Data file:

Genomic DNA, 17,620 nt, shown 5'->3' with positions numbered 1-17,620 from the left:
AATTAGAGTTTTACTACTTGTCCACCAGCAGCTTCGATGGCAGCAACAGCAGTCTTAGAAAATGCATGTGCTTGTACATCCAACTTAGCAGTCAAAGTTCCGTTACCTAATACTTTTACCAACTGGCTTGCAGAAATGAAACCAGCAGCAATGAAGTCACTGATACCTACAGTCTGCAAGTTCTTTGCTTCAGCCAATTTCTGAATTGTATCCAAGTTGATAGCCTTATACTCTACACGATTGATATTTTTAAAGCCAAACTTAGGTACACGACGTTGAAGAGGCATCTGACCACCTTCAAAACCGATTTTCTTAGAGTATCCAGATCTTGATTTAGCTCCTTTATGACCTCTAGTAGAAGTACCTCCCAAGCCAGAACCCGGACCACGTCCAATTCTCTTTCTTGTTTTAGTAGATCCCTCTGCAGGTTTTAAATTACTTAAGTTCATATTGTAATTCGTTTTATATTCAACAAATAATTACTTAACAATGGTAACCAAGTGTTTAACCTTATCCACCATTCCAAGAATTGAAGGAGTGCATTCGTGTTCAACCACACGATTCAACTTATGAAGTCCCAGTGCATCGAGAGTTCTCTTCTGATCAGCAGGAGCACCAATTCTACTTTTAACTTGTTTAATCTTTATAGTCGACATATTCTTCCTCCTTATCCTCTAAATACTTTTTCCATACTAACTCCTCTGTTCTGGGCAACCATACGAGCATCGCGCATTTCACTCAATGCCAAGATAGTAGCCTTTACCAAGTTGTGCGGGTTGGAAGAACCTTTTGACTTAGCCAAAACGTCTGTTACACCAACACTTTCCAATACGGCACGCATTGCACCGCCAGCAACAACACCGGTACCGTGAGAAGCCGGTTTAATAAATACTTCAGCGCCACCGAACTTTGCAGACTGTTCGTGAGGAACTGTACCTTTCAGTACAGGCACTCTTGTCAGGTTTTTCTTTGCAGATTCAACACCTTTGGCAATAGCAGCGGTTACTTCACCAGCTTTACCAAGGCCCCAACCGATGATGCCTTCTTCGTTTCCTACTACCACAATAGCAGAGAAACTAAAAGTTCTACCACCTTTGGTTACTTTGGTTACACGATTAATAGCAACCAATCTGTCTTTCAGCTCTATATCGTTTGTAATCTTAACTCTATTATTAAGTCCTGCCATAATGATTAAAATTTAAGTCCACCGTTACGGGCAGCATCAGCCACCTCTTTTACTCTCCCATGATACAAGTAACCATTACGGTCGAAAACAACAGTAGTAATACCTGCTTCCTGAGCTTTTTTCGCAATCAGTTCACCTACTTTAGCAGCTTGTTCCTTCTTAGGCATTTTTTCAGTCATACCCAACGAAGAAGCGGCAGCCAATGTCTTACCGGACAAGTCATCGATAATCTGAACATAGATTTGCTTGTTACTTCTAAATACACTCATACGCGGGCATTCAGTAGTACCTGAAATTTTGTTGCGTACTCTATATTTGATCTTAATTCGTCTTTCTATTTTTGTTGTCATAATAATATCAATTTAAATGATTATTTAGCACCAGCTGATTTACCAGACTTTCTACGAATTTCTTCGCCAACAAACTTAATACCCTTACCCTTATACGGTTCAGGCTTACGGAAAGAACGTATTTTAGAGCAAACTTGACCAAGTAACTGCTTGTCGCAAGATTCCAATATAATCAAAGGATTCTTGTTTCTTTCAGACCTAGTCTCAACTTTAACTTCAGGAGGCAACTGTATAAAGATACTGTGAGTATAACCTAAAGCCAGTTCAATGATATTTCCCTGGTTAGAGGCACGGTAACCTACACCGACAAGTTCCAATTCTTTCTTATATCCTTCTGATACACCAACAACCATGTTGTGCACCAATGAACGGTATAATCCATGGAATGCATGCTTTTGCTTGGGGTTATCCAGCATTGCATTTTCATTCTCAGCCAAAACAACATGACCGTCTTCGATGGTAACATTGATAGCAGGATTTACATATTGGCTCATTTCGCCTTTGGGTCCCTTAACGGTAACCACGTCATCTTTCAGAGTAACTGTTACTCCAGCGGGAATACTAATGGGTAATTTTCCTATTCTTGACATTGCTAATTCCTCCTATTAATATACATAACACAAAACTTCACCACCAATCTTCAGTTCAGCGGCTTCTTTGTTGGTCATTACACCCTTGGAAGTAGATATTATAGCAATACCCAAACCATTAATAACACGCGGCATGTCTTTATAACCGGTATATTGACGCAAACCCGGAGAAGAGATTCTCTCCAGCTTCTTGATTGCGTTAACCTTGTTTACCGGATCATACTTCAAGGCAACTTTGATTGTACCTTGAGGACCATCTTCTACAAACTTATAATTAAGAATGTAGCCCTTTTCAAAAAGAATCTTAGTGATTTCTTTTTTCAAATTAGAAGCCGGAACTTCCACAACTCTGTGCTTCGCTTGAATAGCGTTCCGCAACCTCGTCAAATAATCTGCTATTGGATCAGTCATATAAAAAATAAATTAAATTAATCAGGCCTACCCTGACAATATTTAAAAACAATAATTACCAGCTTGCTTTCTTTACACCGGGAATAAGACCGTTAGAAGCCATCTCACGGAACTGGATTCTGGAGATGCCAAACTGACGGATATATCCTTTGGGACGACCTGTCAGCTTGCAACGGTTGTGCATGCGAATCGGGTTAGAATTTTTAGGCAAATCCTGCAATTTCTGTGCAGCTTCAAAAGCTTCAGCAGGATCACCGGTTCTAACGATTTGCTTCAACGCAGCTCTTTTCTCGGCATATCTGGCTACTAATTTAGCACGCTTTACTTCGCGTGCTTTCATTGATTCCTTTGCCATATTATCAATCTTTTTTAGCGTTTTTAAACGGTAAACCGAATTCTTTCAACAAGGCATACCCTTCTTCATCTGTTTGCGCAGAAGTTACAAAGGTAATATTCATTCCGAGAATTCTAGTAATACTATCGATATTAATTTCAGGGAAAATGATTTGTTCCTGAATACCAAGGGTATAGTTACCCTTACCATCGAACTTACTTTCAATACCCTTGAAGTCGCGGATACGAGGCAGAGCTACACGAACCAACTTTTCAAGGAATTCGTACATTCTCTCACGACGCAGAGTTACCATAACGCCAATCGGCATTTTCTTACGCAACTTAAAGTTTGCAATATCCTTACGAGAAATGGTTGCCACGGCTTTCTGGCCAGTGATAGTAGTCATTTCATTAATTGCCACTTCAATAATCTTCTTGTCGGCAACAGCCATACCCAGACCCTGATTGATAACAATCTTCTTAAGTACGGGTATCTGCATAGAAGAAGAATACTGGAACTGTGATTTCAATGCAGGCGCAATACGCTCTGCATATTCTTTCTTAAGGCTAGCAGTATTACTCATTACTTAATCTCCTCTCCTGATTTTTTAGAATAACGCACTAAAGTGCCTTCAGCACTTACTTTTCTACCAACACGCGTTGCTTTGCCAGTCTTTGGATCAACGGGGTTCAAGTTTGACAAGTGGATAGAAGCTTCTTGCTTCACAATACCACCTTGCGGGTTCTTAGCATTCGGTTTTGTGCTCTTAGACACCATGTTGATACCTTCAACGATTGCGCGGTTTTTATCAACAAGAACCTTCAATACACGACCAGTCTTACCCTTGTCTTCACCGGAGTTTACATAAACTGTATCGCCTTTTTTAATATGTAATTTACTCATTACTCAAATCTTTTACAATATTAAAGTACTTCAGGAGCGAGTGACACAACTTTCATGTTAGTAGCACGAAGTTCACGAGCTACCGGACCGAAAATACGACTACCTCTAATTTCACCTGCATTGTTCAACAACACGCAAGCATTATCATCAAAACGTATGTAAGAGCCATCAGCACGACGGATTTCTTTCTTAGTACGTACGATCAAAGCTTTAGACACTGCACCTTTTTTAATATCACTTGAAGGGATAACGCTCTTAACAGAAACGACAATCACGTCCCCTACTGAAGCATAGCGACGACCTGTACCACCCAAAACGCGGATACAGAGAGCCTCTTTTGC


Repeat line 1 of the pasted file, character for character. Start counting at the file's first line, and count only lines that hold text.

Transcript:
Genomic DNA, 17,620 nt, shown 5'->3' with positions numbered 1-17,620 from the left: